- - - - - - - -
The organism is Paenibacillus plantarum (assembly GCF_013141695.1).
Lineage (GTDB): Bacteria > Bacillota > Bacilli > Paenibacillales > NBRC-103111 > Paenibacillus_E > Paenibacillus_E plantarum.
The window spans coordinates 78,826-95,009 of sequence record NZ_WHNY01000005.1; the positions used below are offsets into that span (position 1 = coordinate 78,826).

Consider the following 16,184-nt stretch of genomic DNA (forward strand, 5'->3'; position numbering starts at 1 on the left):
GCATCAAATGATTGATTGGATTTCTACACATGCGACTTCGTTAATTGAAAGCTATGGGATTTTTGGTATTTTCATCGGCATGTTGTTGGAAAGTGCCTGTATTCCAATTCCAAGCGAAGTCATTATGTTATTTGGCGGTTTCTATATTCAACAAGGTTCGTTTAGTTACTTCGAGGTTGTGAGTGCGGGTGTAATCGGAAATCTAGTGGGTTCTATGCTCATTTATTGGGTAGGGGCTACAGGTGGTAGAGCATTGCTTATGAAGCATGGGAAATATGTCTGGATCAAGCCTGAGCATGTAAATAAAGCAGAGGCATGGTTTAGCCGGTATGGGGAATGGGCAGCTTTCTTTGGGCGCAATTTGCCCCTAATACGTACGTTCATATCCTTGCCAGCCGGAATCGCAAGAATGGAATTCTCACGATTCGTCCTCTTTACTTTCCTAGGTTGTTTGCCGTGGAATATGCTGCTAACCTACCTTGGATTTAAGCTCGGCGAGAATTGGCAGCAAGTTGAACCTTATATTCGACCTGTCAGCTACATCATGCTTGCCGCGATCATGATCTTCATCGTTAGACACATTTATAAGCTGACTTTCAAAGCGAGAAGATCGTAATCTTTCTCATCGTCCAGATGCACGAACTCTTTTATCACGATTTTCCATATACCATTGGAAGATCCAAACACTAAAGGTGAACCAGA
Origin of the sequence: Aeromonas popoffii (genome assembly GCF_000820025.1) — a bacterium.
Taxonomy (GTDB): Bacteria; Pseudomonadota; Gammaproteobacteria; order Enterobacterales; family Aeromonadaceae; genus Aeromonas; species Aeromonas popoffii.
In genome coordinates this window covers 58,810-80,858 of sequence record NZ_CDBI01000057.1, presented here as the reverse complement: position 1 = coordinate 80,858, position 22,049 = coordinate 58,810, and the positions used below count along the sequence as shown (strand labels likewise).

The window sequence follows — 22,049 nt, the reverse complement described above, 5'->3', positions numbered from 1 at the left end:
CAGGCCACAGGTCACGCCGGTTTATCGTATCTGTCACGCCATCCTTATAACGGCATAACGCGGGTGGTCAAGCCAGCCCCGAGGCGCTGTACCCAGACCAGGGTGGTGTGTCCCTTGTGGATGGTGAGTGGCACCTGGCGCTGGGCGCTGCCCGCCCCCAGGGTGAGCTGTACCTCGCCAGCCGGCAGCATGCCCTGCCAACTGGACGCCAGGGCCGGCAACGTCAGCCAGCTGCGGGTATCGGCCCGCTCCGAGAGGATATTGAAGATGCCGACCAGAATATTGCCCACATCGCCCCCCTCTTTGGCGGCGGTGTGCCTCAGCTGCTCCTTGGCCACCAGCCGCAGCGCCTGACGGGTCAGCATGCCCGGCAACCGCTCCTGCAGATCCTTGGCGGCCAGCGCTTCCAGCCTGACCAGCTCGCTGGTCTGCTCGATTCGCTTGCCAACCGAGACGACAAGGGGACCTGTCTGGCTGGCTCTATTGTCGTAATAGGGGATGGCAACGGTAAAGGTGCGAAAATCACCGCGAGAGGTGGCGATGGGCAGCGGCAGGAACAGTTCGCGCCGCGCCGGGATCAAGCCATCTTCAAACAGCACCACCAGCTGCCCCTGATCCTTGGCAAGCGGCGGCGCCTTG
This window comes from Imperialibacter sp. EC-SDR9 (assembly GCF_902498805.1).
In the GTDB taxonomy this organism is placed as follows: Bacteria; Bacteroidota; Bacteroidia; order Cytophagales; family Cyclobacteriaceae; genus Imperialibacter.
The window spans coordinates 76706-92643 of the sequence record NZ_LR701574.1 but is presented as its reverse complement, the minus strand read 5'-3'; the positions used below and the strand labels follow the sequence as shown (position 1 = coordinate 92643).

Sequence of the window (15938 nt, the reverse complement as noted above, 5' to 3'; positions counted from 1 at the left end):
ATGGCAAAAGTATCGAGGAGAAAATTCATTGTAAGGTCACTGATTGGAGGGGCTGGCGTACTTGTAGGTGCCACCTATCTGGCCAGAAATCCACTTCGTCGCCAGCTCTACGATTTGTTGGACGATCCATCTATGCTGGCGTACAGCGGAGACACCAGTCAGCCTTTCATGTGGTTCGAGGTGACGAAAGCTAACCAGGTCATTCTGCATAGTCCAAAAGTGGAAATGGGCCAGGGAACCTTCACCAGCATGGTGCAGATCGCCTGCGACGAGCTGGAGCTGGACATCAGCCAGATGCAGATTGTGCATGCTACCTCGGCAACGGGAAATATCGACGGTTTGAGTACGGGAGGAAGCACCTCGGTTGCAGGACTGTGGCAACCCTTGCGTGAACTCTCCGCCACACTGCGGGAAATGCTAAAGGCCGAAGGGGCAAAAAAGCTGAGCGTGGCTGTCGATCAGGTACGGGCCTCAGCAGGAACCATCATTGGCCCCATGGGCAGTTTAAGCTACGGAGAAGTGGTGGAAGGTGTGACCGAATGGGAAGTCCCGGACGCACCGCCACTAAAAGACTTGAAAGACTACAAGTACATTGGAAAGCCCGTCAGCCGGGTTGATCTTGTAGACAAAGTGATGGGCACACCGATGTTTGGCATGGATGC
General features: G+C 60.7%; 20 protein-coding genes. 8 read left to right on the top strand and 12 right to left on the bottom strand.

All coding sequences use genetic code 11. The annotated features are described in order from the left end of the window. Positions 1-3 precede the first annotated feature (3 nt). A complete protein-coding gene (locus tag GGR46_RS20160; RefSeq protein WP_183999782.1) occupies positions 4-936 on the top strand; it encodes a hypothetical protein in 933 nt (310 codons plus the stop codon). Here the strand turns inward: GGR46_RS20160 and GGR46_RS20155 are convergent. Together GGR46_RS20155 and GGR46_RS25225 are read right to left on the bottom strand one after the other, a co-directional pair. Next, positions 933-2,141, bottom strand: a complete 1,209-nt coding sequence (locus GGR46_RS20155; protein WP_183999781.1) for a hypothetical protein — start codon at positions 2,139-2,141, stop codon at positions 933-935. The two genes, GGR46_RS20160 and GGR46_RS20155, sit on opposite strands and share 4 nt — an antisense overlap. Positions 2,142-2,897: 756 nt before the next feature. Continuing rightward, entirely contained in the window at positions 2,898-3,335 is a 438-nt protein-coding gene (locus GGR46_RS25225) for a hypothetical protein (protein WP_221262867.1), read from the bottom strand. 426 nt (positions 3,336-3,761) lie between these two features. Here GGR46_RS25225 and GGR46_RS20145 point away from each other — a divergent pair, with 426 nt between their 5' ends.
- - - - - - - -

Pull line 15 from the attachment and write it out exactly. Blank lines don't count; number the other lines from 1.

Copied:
ATGGCAAAAGTATCGAGGAGAAAATTCATTGTAAGGTCACTGATTGGAGGGGCTGGCGTACTTGTAGGTGCCACCTATCTGGCCAGAAATCCACTTCGTCGCCAGCTCTACGATTTGTTGGACGATCCATCTATGCTGGCGTACAGCGGAGACACCAGTCAGCCTTTCATGTGGTTCGAGGTGACGAAAGCTAACCAGGTCATTCTGCATAGTCCAAAAGTGGAAATGGGCCAGGGAACCTTCACCAGCATGGTGCAGATCGCCTGCGACGAGCTGGAGCTGGACATCAGCCAGATGCAGATTGTGCATGCTACCTCGGCAACGGGAAATATCGACGGTTTGAGTACGGGAGGAAGCACCTCGGTTGCAGGACTGTGGCAACCCTTGCGTGAACTCTCCGCCACACTGCGGGAAATGCTAAAGGCCGAAGGGGCAAAAAAGCTGAGCGTGGCTGTCGATCAGGTACGGGCCTCAGCAGGAACCATCATTGGCCCCATGGGCAGTTTAAGCTACGGAGAAGTGGTGGAAGGTGTGACCGAATGGGAAGTCCCGGACGCACCGCCACTAAAAGACTTGAAAGACTACAAGTACATTGGAAAGCCCGTCAGCCGGGTTGATCTTGTAGACAAAGTGATGGGCACACCGATGTTTGGCATGGATGC